Suppose we are working in an "arrows-only" definition of a category such as given in Mac Lane's "Categories of the Working Mathematician" (1998) p.279 or on nlab. How can we formulate the definition of a product in such a category? I do not see how to do this without implicitly referring to objects (identity arrows).
Using the notation of nlab, the following is a fibered product: if $x, y$ are arrows with $t(x) = t(y)$, then their fiber product is the pair of arrows $u, v$ with $t(u) = s(x)$, $t(v) = s(y)$, and $s(u) = s(v)$ such that for any pair of arrows $a, b$ with $s(a) = s(b)$, $t(a) = t(u) \, (= s(x))$ and $t(b) = t(v) \, (= s(y))$ and such that $x \circ a = y \circ b$, there is a unique arrow $c$ having $s(c) = s(a) = s(b)$, $t(c) = s(u) = s(v)$, and $a = u \circ c$, $b = v \circ c$.
To define a plain product, suppose the category has a final object (that is, of course, that there exists an arrow $f$ such that for any arrow $x$ there exists a unique arrow $x'$ with $s(x') = s(x)$ and $t(x') = f$) and replace $x$ and $y$ by $x'$ and $y'$ in the above. If it doesn't have one, of course you can just add one.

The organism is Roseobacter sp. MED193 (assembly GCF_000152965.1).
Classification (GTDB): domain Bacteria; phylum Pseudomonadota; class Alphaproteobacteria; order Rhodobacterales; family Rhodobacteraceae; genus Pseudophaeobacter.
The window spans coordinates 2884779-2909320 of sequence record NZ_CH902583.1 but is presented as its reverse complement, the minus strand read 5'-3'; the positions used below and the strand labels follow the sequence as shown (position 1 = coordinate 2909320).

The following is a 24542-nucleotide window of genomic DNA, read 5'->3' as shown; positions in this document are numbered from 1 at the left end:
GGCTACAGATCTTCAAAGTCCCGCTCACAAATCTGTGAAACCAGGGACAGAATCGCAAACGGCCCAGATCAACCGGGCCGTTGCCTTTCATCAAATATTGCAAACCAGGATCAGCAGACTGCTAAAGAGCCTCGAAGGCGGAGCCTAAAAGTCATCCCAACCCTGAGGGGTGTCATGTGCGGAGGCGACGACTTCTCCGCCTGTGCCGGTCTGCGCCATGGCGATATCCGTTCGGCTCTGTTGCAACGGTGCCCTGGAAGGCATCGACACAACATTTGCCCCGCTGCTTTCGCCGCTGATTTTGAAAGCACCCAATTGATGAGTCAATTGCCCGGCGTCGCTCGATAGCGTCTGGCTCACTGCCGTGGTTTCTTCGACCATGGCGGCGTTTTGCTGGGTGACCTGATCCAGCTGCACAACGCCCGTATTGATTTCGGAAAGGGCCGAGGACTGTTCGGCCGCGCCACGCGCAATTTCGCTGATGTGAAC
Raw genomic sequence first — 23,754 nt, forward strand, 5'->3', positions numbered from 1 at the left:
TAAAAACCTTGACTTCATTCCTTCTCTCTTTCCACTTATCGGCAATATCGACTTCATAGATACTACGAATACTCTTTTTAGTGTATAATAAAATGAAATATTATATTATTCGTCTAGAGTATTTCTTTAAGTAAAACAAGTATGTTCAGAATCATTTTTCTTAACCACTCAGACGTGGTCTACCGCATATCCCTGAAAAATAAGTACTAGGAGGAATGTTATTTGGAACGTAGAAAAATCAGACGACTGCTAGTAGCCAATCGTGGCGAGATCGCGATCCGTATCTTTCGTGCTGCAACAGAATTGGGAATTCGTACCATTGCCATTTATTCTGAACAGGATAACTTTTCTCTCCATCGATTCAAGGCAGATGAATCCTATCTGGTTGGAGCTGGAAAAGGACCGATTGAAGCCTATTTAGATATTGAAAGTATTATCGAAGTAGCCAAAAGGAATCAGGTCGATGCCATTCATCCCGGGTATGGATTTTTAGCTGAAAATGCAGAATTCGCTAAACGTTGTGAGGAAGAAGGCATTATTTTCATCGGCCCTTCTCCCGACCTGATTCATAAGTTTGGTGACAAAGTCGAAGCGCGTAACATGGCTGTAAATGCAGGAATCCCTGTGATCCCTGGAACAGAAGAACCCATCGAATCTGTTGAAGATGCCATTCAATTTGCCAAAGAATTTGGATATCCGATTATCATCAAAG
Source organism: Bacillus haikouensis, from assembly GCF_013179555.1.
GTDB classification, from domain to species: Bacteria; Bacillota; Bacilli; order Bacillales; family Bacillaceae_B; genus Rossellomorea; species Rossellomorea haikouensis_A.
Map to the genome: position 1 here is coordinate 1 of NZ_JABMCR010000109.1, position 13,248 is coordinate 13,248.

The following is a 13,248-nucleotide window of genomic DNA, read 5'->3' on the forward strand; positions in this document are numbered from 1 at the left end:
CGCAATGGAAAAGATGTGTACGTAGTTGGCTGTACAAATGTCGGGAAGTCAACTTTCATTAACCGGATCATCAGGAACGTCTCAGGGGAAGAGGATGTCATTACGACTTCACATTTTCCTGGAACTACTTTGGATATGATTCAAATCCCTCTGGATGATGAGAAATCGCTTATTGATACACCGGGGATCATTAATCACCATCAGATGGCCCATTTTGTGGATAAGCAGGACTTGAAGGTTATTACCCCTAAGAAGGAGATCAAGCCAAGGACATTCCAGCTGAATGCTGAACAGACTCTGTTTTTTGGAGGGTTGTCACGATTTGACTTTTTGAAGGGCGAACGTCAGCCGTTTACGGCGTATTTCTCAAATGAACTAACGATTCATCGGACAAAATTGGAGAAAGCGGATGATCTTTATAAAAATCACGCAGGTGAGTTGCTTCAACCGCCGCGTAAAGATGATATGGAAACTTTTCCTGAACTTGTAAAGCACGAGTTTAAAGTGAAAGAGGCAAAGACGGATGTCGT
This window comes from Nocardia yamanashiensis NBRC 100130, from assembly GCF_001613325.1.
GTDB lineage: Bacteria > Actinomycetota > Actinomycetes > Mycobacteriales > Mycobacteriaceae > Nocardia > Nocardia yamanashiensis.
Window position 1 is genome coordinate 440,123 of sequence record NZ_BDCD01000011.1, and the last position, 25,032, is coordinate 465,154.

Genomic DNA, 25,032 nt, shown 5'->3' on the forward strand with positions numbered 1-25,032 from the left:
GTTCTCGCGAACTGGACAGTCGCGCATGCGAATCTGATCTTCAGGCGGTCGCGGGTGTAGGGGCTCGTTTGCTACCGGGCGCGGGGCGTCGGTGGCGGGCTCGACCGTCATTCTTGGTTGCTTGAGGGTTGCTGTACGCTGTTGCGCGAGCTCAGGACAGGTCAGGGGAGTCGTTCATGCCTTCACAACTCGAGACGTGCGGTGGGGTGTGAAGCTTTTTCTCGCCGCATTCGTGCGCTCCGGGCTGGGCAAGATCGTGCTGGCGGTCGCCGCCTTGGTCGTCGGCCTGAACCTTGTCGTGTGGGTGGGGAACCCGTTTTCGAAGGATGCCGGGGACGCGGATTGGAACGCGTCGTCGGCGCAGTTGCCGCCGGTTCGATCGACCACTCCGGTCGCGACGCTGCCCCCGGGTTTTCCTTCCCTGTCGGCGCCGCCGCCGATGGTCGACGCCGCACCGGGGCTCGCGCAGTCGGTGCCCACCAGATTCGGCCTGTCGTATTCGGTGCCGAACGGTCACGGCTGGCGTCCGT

Can't get any farther away from identity arrows than that; you need to be able to specify sources and targets to define composition.
Exactly the same as in the objects-and-arrows presentation of category!
Working with the “arrows-only” definition of a category doesn't mean you can't talk about objects, it just means that they're themselves a defined notion. Some constructions can be very nicely given in purely arrows-only language, but for many things — and I think product is one — it seems most natural to define “objects” and then to use them in the statements of further definitions.
You can certainly then unfold the definition to give it in a way that doesn't mention objects. But I think it's important to note that you don't need to do this, and a priori, no obvious big reasons one would want to!
Edit: Reading Martin B's comment, I realise I may well have misunderstood the intent of your question. I'm leaving this answer, though, as I think it's still a point worth making!